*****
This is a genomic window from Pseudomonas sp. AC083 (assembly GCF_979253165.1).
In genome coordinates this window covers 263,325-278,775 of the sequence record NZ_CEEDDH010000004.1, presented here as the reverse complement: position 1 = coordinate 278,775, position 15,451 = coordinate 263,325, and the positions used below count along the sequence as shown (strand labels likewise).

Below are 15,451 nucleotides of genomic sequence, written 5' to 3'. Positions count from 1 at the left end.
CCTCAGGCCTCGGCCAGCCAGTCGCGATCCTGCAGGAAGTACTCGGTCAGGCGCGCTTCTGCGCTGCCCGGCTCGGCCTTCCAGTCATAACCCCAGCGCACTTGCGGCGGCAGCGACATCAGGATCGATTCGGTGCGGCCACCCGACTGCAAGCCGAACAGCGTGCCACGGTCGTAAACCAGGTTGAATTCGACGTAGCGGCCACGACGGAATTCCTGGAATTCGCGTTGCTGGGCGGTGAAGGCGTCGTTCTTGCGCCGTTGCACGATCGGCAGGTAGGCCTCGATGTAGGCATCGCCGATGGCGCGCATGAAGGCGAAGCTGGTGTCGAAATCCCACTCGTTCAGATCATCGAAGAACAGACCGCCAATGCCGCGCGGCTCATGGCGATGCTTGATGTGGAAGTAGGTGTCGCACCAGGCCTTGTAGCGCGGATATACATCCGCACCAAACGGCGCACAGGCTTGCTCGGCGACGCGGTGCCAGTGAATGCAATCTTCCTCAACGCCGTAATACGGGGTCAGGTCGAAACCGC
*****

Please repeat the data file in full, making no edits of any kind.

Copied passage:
This is a genomic window from Pseudomonas sp. AC083 (assembly GCF_979253165.1).
In genome coordinates this window covers 263,325-278,775 of the sequence record NZ_CEEDDH010000004.1, presented here as the reverse complement: position 1 = coordinate 278,775, position 15,451 = coordinate 263,325, and the positions used below count along the sequence as shown (strand labels likewise).

Below are 15,451 nucleotides of genomic sequence, written 5' to 3'. Positions count from 1 at the left end.
CCTCAGGCCTCGGCCAGCCAGTCGCGATCCTGCAGGAAGTACTCGGTCAGGCGCGCTTCTGCGCTGCCCGGCTCGGCCTTCCAGTCATAACCCCAGCGCACTTGCGGCGGCAGCGACATCAGGATCGATTCGGTGCGGCCACCCGACTGCAAGCCGAACAGCGTGCCACGGTCGTAAACCAGGTTGAATTCGACGTAGCGGCCACGACGGAATTCCTGGAATTCGCGTTGCTGGGCGGTGAAGGCGTCGTTCTTGCGCCGTTGCACGATCGGCAGGTAGGCCTCGATGTAGGCATCGCCGATGGCGCGCATGAAGGCGAAGCTGGTGTCGAAATCCCACTCGTTCAGATCATCGAAGAACAGACCGCCAATGCCGCGCGGCTCATGGCGATGCTTGATGTGGAAGTAGGTGTCGCACCAGGCCTTGTAGCGCGGATATACATCCGCACCAAACGGCGCACAGGCTTGCTCGGCGACGCGGTGCCAGTGAATGCAATCTTCCTCAACGCCGTAATACGGGGTCAGGTCGAAACCGC